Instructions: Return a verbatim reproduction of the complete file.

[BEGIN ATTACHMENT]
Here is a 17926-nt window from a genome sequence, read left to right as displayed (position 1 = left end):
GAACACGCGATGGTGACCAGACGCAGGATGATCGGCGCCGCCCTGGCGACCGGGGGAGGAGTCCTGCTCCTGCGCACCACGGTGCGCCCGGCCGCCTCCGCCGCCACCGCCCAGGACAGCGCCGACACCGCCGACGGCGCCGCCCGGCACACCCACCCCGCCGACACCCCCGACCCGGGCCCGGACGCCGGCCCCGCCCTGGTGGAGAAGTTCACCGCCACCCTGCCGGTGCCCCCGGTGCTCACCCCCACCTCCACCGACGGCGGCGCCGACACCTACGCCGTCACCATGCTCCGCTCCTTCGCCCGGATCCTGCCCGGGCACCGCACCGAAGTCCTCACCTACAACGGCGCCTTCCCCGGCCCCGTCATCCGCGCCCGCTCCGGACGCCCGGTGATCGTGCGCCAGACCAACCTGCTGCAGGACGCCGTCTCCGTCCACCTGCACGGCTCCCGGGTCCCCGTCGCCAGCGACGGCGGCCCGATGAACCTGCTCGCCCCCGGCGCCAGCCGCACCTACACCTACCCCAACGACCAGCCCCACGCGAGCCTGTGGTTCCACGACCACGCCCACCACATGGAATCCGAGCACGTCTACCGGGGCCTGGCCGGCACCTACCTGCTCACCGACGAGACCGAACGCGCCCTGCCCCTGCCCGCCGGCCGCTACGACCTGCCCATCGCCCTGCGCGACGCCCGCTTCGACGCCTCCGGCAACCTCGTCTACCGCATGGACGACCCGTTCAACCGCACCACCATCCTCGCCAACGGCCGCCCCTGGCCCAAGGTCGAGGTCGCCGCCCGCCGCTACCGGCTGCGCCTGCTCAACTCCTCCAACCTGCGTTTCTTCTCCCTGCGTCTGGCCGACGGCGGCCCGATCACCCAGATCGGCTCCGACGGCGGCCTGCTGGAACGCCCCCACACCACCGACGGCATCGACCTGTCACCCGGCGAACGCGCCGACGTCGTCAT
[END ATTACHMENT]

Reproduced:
Here is a 17926-nt window from a genome sequence, read left to right as displayed (position 1 = left end):
GAACACGCGATGGTGACCAGACGCAGGATGATCGGCGCCGCCCTGGCGACCGGGGGAGGAGTCCTGCTCCTGCGCACCACGGTGCGCCCGGCCGCCTCCGCCGCCACCGCCCAGGACAGCGCCGACACCGCCGACGGCGCCGCCCGGCACACCCACCCCGCCGACACCCCCGACCCGGGCCCGGACGCCGGCCCCGCCCTGGTGGAGAAGTTCACCGCCACCCTGCCGGTGCCCCCGGTGCTCACCCCCACCTCCACCGACGGCGGCGCCGACACCTACGCCGTCACCATGCTCCGCTCCTTCGCCCGGATCCTGCCCGGGCACCGCACCGAAGTCCTCACCTACAACGGCGCCTTCCCCGGCCCCGTCATCCGCGCCCGCTCCGGACGCCCGGTGATCGTGCGCCAGACCAACCTGCTGCAGGACGCCGTCTCCGTCCACCTGCACGGCTCCCGGGTCCCCGTCGCCAGCGACGGCGGCCCGATGAACCTGCTCGCCCCCGGCGCCAGCCGCACCTACACCTACCCCAACGACCAGCCCCACGCGAGCCTGTGGTTCCACGACCACGCCCACCACATGGAATCCGAGCACGTCTACCGGGGCCTGGCCGGCACCTACCTGCTCACCGACGAGACCGAACGCGCCCTGCCCCTGCCCGCCGGCCGCTACGACCTGCCCATCGCCCTGCGCGACGCCCGCTTCGACGCCTCCGGCAACCTCGTCTACCGCATGGACGACCCGTTCAACCGCACCACCATCCTCGCCAACGGCCGCCCCTGGCCCAAGGTCGAGGTCGCCGCCCGCCGCTACCGGCTGCGCCTGCTCAACTCCTCCAACCTGCGTTTCTTCTCCCTGCGTCTGGCCGACGGCGGCCCGATCACCCAGATCGGCTCCGACGGCGGCCTGCTGGAACGCCCCCACACCACCGACGGCATCGACCTGTCACCCGGCGAACGCGCCGACGTCGTCAT